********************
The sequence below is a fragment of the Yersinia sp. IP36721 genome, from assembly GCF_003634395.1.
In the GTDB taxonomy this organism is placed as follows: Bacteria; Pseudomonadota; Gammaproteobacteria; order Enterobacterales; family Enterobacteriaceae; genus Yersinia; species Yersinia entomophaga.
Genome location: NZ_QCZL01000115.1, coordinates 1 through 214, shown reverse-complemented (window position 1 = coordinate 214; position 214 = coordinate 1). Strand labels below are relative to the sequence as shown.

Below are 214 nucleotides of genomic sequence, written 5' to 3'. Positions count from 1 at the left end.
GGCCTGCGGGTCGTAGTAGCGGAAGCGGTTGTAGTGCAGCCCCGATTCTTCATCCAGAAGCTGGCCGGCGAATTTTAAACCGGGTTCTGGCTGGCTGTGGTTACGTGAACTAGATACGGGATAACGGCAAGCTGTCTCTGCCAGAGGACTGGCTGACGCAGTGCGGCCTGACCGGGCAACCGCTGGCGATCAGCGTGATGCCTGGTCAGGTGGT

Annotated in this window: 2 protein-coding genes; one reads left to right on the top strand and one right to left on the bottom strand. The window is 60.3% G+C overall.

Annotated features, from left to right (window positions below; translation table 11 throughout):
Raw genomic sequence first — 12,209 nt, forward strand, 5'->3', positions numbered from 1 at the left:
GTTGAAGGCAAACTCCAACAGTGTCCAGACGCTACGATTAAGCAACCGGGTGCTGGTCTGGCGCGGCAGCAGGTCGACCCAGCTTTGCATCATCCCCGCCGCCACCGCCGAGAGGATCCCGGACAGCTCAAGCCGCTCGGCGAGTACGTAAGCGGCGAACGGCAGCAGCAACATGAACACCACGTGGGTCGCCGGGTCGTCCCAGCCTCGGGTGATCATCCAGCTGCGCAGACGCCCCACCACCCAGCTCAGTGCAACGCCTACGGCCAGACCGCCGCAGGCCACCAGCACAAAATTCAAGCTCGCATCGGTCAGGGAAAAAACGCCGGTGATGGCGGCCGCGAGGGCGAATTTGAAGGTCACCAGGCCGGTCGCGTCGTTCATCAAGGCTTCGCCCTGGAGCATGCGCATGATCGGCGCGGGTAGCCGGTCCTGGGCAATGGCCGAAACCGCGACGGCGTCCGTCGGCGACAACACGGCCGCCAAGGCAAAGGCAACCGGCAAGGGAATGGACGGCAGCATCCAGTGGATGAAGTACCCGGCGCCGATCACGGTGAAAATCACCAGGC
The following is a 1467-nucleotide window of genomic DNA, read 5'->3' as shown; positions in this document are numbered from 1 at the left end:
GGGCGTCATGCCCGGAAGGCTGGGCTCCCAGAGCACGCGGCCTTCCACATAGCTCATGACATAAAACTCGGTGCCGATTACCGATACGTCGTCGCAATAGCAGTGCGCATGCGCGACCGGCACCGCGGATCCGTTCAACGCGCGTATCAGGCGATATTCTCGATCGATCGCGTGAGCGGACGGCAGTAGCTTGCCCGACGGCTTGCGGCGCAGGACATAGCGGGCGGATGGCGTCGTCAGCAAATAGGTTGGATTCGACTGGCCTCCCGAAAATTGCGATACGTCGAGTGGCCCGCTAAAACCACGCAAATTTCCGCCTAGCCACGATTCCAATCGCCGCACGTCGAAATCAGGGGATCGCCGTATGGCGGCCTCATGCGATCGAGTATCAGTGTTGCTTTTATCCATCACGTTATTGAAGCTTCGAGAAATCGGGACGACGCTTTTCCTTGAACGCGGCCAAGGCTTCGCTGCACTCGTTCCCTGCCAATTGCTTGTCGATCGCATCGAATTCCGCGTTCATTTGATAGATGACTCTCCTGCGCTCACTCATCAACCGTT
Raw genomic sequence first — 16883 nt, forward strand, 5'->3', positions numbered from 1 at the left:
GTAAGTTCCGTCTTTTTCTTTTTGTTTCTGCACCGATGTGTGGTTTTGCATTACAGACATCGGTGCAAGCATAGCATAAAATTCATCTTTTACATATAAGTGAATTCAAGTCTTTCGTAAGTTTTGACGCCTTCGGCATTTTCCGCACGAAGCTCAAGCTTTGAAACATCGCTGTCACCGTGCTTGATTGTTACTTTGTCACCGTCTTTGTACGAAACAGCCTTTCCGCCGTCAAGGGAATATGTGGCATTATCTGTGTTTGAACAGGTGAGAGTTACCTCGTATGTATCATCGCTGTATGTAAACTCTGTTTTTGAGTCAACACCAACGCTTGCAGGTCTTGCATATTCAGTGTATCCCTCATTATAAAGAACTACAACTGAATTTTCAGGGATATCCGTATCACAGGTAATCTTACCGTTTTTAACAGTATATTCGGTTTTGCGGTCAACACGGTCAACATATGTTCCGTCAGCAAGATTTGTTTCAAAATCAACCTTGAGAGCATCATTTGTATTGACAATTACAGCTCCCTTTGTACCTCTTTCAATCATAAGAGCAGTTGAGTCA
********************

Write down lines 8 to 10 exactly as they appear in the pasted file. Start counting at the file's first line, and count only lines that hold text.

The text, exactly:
Raw genomic sequence first — 12,209 nt, forward strand, 5'->3', positions numbered from 1 at the left:
GTTGAAGGCAAACTCCAACAGTGTCCAGACGCTACGATTAAGCAACCGGGTGCTGGTCTGGCGCGGCAGCAGGTCGACCCAGCTTTGCATCATCCCCGCCGCCACCGCCGAGAGGATCCCGGACAGCTCAAGCCGCTCGGCGAGTACGTAAGCGGCGAACGGCAGCAGCAACATGAACACCACGTGGGTCGCCGGGTCGTCCCAGCCTCGGGTGATCATCCAGCTGCGCAGACGCCCCACCACCCAGCTCAGTGCAACGCCTACGGCCAGACCGCCGCAGGCCACCAGCACAAAATTCAAGCTCGCATCGGTCAGGGAAAAAACGCCGGTGATGGCGGCCGCGAGGGCGAATTTGAAGGTCACCAGGCCGGTCGCGTCGTTCATCAAGGCTTCGCCCTGGAGCATGCGCATGATCGGCGCGGGTAGCCGGTCCTGGGCAATGGCCGAAACCGCGACGGCGTCCGTCGGCGACAACACGGCCGCCAAGGCAAAGGCAACCGGCAAGGGAATGGACGGCAGCATCCAGTGGATGAAGTACCCGGCGCCGATCACGGTGAAAATCACCAGGC
The following is a 1467-nucleotide window of genomic DNA, read 5'->3' as shown; positions in this document are numbered from 1 at the left end: